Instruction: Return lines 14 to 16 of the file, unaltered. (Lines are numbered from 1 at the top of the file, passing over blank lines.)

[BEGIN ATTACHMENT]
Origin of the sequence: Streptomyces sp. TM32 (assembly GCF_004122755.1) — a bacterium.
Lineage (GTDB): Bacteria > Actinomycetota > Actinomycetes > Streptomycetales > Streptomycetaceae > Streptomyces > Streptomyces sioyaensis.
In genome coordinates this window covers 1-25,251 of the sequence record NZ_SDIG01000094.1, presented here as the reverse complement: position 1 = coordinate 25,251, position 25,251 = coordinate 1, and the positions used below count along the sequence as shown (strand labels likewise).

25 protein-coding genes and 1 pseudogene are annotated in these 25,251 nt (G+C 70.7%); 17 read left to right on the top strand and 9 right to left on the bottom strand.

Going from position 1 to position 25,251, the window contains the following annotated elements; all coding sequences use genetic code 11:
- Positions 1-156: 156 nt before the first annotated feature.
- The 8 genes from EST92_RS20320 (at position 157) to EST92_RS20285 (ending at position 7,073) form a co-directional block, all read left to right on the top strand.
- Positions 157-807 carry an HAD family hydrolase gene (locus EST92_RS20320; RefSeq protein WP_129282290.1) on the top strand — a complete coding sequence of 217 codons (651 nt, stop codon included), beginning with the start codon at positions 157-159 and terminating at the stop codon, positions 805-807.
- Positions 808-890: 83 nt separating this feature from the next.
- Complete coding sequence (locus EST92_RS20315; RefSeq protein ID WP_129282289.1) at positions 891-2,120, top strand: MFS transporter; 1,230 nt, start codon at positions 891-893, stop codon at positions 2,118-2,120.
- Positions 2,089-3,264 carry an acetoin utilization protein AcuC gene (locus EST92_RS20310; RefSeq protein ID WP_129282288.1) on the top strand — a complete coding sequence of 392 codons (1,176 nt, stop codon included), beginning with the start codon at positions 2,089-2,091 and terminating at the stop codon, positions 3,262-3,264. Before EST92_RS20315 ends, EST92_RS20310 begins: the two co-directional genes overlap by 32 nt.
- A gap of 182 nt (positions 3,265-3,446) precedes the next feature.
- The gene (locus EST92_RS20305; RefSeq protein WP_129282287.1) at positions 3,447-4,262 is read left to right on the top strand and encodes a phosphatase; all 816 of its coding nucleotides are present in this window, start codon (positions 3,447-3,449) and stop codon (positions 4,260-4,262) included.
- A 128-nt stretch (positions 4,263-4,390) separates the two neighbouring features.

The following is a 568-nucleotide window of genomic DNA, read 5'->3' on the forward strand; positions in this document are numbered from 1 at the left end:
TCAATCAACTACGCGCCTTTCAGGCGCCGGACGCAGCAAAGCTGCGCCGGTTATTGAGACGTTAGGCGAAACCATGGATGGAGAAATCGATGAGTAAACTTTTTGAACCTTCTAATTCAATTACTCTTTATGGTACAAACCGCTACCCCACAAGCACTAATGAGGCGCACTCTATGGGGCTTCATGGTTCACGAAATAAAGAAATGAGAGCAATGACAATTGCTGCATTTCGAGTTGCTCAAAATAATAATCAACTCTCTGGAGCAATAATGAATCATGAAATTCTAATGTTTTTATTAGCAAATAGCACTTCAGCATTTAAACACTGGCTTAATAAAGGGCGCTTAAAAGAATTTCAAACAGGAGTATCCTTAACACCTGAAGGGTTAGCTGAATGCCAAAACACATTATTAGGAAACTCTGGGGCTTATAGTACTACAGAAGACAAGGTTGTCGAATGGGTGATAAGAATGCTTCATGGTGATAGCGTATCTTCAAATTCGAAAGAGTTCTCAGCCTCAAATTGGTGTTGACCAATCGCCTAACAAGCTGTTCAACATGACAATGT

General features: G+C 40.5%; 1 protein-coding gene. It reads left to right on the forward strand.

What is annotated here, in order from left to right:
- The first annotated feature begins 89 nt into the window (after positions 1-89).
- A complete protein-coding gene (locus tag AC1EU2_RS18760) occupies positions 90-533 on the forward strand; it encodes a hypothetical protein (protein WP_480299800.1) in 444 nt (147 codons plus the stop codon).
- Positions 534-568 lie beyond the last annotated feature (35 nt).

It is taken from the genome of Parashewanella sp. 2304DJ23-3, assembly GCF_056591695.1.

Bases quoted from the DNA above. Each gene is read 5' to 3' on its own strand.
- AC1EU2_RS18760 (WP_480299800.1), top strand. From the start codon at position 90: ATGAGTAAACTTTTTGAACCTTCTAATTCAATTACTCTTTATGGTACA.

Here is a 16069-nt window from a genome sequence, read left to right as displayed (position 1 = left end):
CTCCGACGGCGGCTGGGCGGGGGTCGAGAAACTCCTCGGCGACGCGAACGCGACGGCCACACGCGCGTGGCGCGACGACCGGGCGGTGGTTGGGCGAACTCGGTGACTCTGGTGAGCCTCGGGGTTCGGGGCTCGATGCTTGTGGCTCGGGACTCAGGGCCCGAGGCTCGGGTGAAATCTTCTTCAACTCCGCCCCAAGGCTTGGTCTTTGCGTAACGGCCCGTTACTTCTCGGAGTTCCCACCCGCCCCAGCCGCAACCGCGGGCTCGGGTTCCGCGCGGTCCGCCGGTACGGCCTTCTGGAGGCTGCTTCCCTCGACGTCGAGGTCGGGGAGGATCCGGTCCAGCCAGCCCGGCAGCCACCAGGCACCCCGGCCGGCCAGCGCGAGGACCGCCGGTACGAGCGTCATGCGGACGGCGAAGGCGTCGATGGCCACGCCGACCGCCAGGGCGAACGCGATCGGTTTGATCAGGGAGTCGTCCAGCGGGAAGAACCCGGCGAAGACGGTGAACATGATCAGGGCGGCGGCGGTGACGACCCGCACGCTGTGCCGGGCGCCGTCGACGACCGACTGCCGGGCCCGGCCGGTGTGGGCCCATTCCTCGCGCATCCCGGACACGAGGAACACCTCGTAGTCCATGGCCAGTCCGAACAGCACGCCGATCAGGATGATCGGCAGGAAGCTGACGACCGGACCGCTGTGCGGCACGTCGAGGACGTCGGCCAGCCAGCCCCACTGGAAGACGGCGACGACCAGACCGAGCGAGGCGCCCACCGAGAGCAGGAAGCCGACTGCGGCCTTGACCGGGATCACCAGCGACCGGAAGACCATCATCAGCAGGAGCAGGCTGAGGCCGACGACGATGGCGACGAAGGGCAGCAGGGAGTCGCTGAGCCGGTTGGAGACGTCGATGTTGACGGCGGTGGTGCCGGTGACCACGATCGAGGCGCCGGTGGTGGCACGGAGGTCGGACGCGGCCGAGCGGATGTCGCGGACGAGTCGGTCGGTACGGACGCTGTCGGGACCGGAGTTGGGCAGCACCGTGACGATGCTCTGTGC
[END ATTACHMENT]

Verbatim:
- A 128-nt stretch (positions 4,263-4,390) separates the two neighbouring features.

The following is a 568-nucleotide window of genomic DNA, read 5'->3' on the forward strand; positions in this document are numbered from 1 at the left end:
TCAATCAACTACGCGCCTTTCAGGCGCCGGACGCAGCAAAGCTGCGCCGGTTATTGAGACGTTAGGCGAAACCATGGATGGAGAAATCGATGAGTAAACTTTTTGAACCTTCTAATTCAATTACTCTTTATGGTACAAACCGCTACCCCACAAGCACTAATGAGGCGCACTCTATGGGGCTTCATGGTTCACGAAATAAAGAAATGAGAGCAATGACAATTGCTGCATTTCGAGTTGCTCAAAATAATAATCAACTCTCTGGAGCAATAATGAATCATGAAATTCTAATGTTTTTATTAGCAAATAGCACTTCAGCATTTAAACACTGGCTTAATAAAGGGCGCTTAAAAGAATTTCAAACAGGAGTATCCTTAACACCTGAAGGGTTAGCTGAATGCCAAAACACATTATTAGGAAACTCTGGGGCTTATAGTACTACAGAAGACAAGGTTGTCGAATGGGTGATAAGAATGCTTCATGGTGATAGCGTATCTTCAAATTCGAAAGAGTTCTCAGCCTCAAATTGGTGTTGACCAATCGCCTAACAAGCTGTTCAACATGACAATGT